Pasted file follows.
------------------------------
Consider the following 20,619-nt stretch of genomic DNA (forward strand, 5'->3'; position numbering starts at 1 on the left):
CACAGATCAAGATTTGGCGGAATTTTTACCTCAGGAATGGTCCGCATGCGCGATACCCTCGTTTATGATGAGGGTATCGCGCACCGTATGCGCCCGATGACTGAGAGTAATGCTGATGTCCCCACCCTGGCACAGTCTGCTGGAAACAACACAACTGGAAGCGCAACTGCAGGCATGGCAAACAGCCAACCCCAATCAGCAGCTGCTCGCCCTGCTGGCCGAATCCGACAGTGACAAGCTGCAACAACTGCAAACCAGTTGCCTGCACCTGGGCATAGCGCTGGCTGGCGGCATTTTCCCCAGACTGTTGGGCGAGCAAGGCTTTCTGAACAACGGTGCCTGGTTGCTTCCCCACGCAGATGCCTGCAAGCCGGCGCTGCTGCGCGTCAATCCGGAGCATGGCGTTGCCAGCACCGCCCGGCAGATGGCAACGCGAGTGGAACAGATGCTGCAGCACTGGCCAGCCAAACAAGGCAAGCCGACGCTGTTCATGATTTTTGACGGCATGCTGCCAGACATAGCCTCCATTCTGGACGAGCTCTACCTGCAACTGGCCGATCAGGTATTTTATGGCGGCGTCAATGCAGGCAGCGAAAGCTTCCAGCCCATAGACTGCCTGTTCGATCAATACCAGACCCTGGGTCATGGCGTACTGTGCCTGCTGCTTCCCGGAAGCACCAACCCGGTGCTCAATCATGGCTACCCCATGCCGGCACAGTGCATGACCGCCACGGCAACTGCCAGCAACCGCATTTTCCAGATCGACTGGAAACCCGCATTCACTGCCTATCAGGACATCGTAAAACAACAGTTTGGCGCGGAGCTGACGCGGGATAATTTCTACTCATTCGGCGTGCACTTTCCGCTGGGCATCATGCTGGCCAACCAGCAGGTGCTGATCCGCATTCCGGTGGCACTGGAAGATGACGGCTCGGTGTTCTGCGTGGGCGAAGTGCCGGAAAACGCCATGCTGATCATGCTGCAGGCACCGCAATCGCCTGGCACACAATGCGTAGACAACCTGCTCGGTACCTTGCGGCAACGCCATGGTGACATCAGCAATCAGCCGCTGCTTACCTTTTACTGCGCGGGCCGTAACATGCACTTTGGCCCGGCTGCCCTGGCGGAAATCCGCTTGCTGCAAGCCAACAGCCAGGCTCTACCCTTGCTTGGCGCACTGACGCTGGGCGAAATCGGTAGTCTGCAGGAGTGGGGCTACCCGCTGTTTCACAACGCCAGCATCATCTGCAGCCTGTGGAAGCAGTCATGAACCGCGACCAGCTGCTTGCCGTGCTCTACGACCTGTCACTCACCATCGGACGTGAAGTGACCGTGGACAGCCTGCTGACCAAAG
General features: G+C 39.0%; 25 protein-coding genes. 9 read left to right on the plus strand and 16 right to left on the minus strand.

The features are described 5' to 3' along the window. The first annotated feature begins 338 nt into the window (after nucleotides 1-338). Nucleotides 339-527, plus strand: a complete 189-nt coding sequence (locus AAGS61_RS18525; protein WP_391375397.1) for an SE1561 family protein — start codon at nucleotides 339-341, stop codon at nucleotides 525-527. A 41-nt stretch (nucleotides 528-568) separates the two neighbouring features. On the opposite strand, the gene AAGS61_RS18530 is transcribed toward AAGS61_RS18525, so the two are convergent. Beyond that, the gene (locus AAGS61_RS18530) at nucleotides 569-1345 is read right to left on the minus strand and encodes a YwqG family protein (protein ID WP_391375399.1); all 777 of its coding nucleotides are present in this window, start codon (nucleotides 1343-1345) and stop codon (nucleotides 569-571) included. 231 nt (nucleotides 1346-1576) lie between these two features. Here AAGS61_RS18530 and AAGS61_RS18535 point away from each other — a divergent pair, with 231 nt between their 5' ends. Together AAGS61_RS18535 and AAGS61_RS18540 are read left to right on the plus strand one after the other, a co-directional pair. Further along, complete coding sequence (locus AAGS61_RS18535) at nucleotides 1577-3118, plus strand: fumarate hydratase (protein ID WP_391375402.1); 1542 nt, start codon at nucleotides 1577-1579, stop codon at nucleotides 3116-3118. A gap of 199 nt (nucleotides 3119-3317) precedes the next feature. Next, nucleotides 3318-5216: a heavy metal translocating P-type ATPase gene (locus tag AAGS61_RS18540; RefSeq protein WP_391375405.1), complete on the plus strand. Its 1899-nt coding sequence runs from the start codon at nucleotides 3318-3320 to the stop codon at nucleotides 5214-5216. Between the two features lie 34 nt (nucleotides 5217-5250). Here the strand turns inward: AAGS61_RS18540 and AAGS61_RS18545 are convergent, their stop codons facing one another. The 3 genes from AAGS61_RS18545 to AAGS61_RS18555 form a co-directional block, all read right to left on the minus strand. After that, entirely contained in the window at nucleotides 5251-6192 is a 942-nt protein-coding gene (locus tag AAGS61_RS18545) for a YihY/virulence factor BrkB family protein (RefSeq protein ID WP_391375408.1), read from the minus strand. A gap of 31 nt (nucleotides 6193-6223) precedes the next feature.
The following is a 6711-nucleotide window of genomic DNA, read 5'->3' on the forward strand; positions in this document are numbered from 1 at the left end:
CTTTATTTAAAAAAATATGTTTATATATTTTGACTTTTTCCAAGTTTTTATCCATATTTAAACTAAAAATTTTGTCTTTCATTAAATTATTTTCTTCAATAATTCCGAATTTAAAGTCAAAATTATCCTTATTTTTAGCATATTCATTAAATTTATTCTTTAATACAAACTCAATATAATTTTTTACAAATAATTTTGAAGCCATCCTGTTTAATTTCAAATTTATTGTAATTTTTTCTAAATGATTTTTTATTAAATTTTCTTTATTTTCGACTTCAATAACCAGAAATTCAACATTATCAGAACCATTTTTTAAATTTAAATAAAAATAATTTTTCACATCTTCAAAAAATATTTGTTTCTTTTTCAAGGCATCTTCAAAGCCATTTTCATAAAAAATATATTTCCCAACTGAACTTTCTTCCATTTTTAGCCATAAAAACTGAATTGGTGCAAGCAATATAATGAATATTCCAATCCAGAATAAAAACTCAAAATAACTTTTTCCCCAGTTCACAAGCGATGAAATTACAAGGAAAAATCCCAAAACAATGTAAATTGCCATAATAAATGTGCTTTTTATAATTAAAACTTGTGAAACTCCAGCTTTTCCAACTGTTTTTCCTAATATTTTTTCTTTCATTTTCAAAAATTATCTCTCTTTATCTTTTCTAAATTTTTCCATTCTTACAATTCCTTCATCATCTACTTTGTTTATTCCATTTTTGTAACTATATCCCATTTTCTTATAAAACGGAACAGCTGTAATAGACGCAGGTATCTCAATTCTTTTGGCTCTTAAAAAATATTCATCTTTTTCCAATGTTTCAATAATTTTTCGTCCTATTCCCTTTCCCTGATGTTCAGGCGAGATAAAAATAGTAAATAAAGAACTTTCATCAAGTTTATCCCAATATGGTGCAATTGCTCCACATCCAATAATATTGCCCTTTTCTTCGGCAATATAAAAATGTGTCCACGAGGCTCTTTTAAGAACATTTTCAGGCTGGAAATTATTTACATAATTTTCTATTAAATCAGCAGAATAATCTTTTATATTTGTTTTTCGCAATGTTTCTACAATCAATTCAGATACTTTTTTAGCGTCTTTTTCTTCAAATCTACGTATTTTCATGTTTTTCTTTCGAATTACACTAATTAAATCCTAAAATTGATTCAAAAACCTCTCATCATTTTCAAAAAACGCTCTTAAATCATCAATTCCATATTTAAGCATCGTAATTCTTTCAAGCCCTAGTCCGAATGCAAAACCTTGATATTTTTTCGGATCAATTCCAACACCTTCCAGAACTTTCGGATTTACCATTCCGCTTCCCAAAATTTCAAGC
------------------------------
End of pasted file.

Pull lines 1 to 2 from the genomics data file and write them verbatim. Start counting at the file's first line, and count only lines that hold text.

Consider the following 20,619-nt stretch of genomic DNA (forward strand, 5'->3'; position numbering starts at 1 on the left):
CACAGATCAAGATTTGGCGGAATTTTTACCTCAGGAATGGTCCGCATGCGCGATACCCTCGTTTATGATGAGGGTATCGCGCACCGTATGCGCCCGATGACTGAGAGTAATGCTGATGTCCCCACCCTGGCACAGTCTGCTGGAAACAACACAACTGGAAGCGCAACTGCAGGCATGGCAAACAGCCAACCCCAATCAGCAGCTGCTCGCCCTGCTGGCCGAATCCGACAGTGACAAGCTGCAACAACTGCAAACCAGTTGCCTGCACCTGGGCATAGCGCTGGCTGGCGGCATTTTCCCCAGACTGTTGGGCGAGCAAGGCTTTCTGAACAACGGTGCCTGGTTGCTTCCCCACGCAGATGCCTGCAAGCCGGCGCTGCTGCGCGTCAATCCGGAGCATGGCGTTGCCAGCACCGCCCGGCAGATGGCAACGCGAGTGGAACAGATGCTGCAGCACTGGCCAGCCAAACAAGGCAAGCCGACGCTGTTCATGATTTTTGACGGCATGCTGCCAGACATAGCCTCCATTCTGGACGAGCTCTACCTGCAACTGGCCGATCAGGTATTTTATGGCGGCGTCAATGCAGGCAGCGAAAGCTTCCAGCCCATAGACTGCCTGTTCGATCAATACCAGACCCTGGGTCATGGCGTACTGTGCCTGCTGCTTCCCGGAAGCACCAACCCGGTGCTCAATCATGGCTACCCCATGCCGGCACAGTGCATGACCGCCACGGCAACTGCCAGCAACCGCATTTTCCAGATCGACTGGAAACCCGCATTCACTGCCTATCAGGACATCGTAAAACAACAGTTTGGCGCGGAGCTGACGCGGGATAATTTCTACTCATTCGGCGTGCACTTTCCGCTGGGCATCATGCTGGCCAACCAGCAGGTGCTGATCCGCATTCCGGTGGCACTGGAAGATGACGGCTCGGTGTTCTGCGTGGGCGAAGTGCCGGAAAACGCCATGCTGATCATGCTGCAGGCACCGCAATCGCCTGGCACACAATGCGTAGACAACCTGCTCGGTACCTTGCGGCAACGCCATGGTGACATCAGCAATCAGCCGCTGCTTACCTTTTACTGCGCGGGCCGTAACATGCACTTTGGCCCGGCTGCCCTGGCGGAAATCCGCTTGCTGCAAGCCAACAGCCAGGCTCTACCCTTGCTTGGCGCACTGACGCTGGGCGAAATCGGTAGTCTGCAGGAGTGGGGCTACCCGCTGTTTCACAACGCCAGCATCATCTGCAGCCTGTGGAAGCAGTCATGAACCGCGACCAGCTGCTTGCCGTGCTCTACGACCTGTCACTCACCATCGGACGTGAAGTGACCGTGGACAGCCTGCTGACCAAAG